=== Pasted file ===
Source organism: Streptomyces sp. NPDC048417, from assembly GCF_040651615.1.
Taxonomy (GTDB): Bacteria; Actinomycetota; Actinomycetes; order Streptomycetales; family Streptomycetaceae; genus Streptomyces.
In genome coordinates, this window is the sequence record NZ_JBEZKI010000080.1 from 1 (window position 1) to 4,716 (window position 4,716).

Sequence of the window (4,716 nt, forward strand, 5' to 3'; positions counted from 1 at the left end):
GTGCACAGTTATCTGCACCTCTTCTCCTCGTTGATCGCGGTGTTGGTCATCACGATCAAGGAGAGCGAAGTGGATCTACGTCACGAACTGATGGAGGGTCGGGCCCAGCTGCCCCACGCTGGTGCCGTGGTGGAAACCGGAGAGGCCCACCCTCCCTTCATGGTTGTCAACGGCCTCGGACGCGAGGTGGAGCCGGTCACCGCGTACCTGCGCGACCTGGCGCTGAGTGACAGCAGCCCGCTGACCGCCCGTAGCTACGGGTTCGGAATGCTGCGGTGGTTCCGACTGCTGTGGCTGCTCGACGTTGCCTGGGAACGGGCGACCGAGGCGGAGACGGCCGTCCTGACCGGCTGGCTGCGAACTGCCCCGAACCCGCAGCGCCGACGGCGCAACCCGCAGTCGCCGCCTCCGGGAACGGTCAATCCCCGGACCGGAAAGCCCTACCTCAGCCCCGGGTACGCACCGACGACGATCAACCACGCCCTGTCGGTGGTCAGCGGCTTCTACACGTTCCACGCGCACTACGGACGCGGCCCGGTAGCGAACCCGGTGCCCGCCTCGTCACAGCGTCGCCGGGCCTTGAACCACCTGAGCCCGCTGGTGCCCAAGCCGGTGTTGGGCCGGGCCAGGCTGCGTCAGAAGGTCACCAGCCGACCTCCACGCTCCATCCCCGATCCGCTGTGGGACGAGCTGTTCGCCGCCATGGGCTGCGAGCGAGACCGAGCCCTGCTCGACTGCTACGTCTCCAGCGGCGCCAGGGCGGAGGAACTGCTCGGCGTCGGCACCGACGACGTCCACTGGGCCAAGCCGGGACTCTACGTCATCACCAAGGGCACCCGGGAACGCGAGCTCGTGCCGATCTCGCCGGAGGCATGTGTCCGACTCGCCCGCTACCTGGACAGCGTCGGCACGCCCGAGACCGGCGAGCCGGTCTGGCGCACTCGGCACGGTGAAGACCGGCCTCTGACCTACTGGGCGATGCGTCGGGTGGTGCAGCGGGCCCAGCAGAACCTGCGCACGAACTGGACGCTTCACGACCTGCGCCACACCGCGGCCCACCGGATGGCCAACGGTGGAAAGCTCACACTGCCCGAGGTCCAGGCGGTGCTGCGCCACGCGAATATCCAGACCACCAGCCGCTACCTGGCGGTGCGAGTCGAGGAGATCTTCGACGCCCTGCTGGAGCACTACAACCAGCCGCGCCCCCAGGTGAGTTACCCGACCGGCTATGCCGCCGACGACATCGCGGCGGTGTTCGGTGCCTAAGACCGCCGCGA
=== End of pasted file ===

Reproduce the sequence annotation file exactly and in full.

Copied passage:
Source organism: Streptomyces sp. NPDC048417, from assembly GCF_040651615.1.
Taxonomy (GTDB): Bacteria; Actinomycetota; Actinomycetes; order Streptomycetales; family Streptomycetaceae; genus Streptomyces.
In genome coordinates, this window is the sequence record NZ_JBEZKI010000080.1 from 1 (window position 1) to 4,716 (window position 4,716).

Sequence of the window (4,716 nt, forward strand, 5' to 3'; positions counted from 1 at the left end):
GTGCACAGTTATCTGCACCTCTTCTCCTCGTTGATCGCGGTGTTGGTCATCACGATCAAGGAGAGCGAAGTGGATCTACGTCACGAACTGATGGAGGGTCGGGCCCAGCTGCCCCACGCTGGTGCCGTGGTGGAAACCGGAGAGGCCCACCCTCCCTTCATGGTTGTCAACGGCCTCGGACGCGAGGTGGAGCCGGTCACCGCGTACCTGCGCGACCTGGCGCTGAGTGACAGCAGCCCGCTGACCGCCCGTAGCTACGGGTTCGGAATGCTGCGGTGGTTCCGACTGCTGTGGCTGCTCGACGTTGCCTGGGAACGGGCGACCGAGGCGGAGACGGCCGTCCTGACCGGCTGGCTGCGAACTGCCCCGAACCCGCAGCGCCGACGGCGCAACCCGCAGTCGCCGCCTCCGGGAACGGTCAATCCCCGGACCGGAAAGCCCTACCTCAGCCCCGGGTACGCACCGACGACGATCAACCACGCCCTGTCGGTGGTCAGCGGCTTCTACACGTTCCACGCGCACTACGGACGCGGCCCGGTAGCGAACCCGGTGCCCGCCTCGTCACAGCGTCGCCGGGCCTTGAACCACCTGAGCCCGCTGGTGCCCAAGCCGGTGTTGGGCCGGGCCAGGCTGCGTCAGAAGGTCACCAGCCGACCTCCACGCTCCATCCCCGATCCGCTGTGGGACGAGCTGTTCGCCGCCATGGGCTGCGAGCGAGACCGAGCCCTGCTCGACTGCTACGTCTCCAGCGGCGCCAGGGCGGAGGAACTGCTCGGCGTCGGCACCGACGACGTCCACTGGGCCAAGCCGGGACTCTACGTCATCACCAAGGGCACCCGGGAACGCGAGCTCGTGCCGATCTCGCCGGAGGCATGTGTCCGACTCGCCCGCTACCTGGACAGCGTCGGCACGCCCGAGACCGGCGAGCCGGTCTGGCGCACTCGGCACGGTGAAGACCGGCCTCTGACCTACTGGGCGATGCGTCGGGTGGTGCAGCGGGCCCAGCAGAACCTGCGCACGAACTGGACGCTTCACGACCTGCGCCACACCGCGGCCCACCGGATGGCCAACGGTGGAAAGCTCACACTGCCCGAGGTCCAGGCGGTGCTGCGCCACGCGAATATCCAGACCACCAGCCGCTACCTGGCGGTGCGAGTCGAGGAGATCTTCGACGCCCTGCTGGAGCACTACAACCAGCCGCGCCCCCAGGTGAGTTACCCGACCGGCTATGCCGCCGACGACATCGCGGCGGTGTTCGGTGCCTAAGACCGCCGCGA